Quantifying DNA–protein interactions by double-stranded DNA arrays

Article metrics


We have created double-stranded oligonucleotide arrays to perform highly parallel investigations of DNA–protein interactions. Arrays of single-stranded DNA oligonucleotides, synthesized by a combination of photolithography and solid-state chemistry, have been used for a variety of applications, including large-scale mRNA expression monitoring, genotyping, and sequence-variation analysis. We converted a single-stranded to a double-stranded array by synthesizing a constant sequence at every position on an array and then annealing and enzymatically extending a complementary primer. The efficiency of second-strand synthesis was demonstrated by incorporation of fluorescently labeled dNTPs (2´-deoxyribonucleoside 5´-triphosphates) and by terminal transferase addition of a fluorescently labeled ddNTP. The accuracy of second-strand synthesis was demonstrated by digestion of the arrayed double-stranded DNA (dsDNA) on the array with sequence-specific restriction enzymes. We showed dam methylation of dsDNA arrays by digestion with DpnI, which cleaves when its recognition site is methylated. This digestion demonstrated that the dsDNA arrays can be further biochemically modified and that the DNA is accessible for interaction with DNA-binding proteins. This dsDNA array approach could be extended to explore the spectrum of sequence-specific protein binding sites in genomes.

Access options

Rent or Buy article

Get time limited or full article access on ReadCube.


All prices are NET prices.

Figure 1: Generalized array strand (not to scale).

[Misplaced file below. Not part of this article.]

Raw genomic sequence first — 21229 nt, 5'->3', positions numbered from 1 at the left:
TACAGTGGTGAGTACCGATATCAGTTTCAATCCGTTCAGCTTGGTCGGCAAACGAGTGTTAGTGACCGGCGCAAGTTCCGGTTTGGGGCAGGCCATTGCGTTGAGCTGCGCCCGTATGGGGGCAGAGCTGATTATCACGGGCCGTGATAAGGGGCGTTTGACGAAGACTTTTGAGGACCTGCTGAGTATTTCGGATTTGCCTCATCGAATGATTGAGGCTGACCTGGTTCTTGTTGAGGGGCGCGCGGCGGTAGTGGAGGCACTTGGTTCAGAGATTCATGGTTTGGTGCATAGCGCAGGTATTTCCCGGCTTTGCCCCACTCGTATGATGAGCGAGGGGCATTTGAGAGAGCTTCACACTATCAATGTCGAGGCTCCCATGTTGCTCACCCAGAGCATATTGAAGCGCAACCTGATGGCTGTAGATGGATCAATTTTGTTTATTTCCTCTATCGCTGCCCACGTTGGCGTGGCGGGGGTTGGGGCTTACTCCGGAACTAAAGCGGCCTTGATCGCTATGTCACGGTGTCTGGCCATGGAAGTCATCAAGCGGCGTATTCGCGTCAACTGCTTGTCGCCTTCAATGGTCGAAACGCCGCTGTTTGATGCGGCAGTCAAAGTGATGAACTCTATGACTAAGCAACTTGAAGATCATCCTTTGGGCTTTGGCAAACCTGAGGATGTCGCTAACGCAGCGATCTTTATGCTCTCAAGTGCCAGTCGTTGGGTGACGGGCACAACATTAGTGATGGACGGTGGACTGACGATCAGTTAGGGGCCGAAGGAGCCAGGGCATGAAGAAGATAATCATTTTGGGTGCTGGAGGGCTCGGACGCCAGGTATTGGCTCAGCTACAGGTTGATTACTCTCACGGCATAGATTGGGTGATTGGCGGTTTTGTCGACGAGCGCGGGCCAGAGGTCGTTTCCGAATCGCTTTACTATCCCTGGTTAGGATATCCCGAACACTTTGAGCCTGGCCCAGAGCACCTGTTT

Figure 2: Alternative methods for second-strand labeling.
Figure 3: (A) Schematic of RsaI digestion of an array of dsDNA oligonucleotides labeled with fluorescein-12-dATP.
Figure 4: RsaI and DpnI digestions of labeled dsDNA arrays.
Figure 5: z scores (normalized signal intensity differences) at 5´-GTAC-3´ sites before and after RsaI digestion of a dsDNA array designed to vary the density and accessibility of the DNA strands.


  1. 1

    Pabo, C.O. & Sauer, R.T. Transcription factors: structural families and principles of DNA recognition. Annu. Rev. Biochem. 61, 1053–1095 ( 1992).

  2. 2

    Craig, N.L. The mechanism of conservative site-specific recombination. Annu. Rev. Genet. 22, 77–105 ( 1988).

  3. 3

    Pingoud, A. & Jeltsch, A. Recognition and cleavage of DNA by type-II restriction endonucleases. Eur. J. Biochem. 246, 1–22 (1997).

  4. 4

    Margulies, C. & Kaguni, J.M. Ordered and sequential binding of DNA protein to oriC, the chromosomal origin of Escherichia coli. J. Biol. Chem. 271, 17035–17040 (1996).

  5. 5

    Woodbury, C.P. & Hippel, P.H.V. On the determination of deoxyribonucleic acid–protein interaction parameters using the nitrocellulose filter-binding assay. Biochemistry 22, 4730– 4737 (1983).